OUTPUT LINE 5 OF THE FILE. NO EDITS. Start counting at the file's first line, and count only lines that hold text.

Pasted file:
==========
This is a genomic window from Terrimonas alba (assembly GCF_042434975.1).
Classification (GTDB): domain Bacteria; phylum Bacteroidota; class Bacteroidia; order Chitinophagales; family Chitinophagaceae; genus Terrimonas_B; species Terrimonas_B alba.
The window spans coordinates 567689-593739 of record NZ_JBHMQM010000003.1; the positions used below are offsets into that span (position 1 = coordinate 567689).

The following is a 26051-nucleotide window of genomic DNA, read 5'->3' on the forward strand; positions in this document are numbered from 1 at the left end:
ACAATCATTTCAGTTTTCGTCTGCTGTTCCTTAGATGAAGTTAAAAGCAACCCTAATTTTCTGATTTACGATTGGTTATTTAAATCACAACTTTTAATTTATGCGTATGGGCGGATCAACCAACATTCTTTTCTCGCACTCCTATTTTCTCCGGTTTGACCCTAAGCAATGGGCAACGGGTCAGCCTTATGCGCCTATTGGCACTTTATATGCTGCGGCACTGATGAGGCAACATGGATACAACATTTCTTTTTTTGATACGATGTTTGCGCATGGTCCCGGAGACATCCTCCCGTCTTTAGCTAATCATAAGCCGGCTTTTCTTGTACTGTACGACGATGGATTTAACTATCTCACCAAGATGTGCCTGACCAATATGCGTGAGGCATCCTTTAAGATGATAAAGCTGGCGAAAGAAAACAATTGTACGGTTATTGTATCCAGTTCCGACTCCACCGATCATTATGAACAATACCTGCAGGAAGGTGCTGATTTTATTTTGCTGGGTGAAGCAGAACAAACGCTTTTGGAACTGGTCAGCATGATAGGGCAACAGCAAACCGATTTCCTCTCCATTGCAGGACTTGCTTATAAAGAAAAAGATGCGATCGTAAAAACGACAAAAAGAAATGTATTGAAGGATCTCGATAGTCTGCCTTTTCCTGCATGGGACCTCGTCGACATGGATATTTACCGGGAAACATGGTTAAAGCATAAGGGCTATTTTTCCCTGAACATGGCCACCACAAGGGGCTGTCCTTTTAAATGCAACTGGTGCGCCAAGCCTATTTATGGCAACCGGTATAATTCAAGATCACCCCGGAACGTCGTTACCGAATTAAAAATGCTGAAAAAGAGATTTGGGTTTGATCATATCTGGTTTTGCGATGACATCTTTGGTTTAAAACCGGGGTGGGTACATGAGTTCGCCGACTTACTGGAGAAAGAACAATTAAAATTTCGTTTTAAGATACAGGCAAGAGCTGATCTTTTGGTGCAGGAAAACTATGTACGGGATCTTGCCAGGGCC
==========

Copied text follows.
ACAATCATTTCAGTTTTCGTCTGCTGTTCCTTAGATGAAGTTAAAAGCAACCCTAATTTTCTGATTTACGATTGGTTATTTAAATCACAACTTTTAATTTATGCGTATGGGCGGATCAACCAACATTCTTTTCTCGCACTCCTATTTTCTCCGGTTTGACCCTAAGCAATGGGCAACGGGTCAGCCTTATGCGCCTATTGGCACTTTATATGCTGCGGCACTGATGAGGCAACATGGATACAACATTTCTTTTTTTGATACGATGTTTGCGCATGGTCCCGGAGACATCCTCCCGTCTTTAGCTAATCATAAGCCGGCTTTTCTTGTACTGTACGACGATGGATTTAACTATCTCACCAAGATGTGCCTGACCAATATGCGTGAGGCATCCTTTAAGATGATAAAGCTGGCGAAAGAAAACAATTGTACGGTTATTGTATCCAGTTCCGACTCCACCGATCATTATGAACAATACCTGCAGGAAGGTGCTGATTTTATTTTGCTGGGTGAAGCAGAACAAACGCTTTTGGAACTGGTCAGCATGATAGGGCAACAGCAAACCGATTTCCTCTCCATTGCAGGACTTGCTTATAAAGAAAAAGATGCGATCGTAAAAACGACAAAAAGAAATGTATTGAAGGATCTCGATAGTCTGCCTTTTCCTGCATGGGACCTCGTCGACATGGATATTTACCGGGAAACATGGTTAAAGCATAAGGGCTATTTTTCCCTGAACATGGCCACCACAAGGGGCTGTCCTTTTAAATGCAACTGGTGCGCCAAGCCTATTTATGGCAACCGGTATAATTCAAGATCACCCCGGAACGTCGTTACCGAATTAAAAATGCTGAAAAAGAGATTTGGGTTTGATCATATCTGGTTTTGCGATGACATCTTTGGTTTAAAACCGGGGTGGGTACATGAGTTCGCCGACTTACTGGAGAAAGAACAATTAAAATTTCGTTTTAAGATACAGGCAAGAGCTGATCTTTTGGTGCAGGAAAACTATGTACGGGATCTTGCCAGGGCC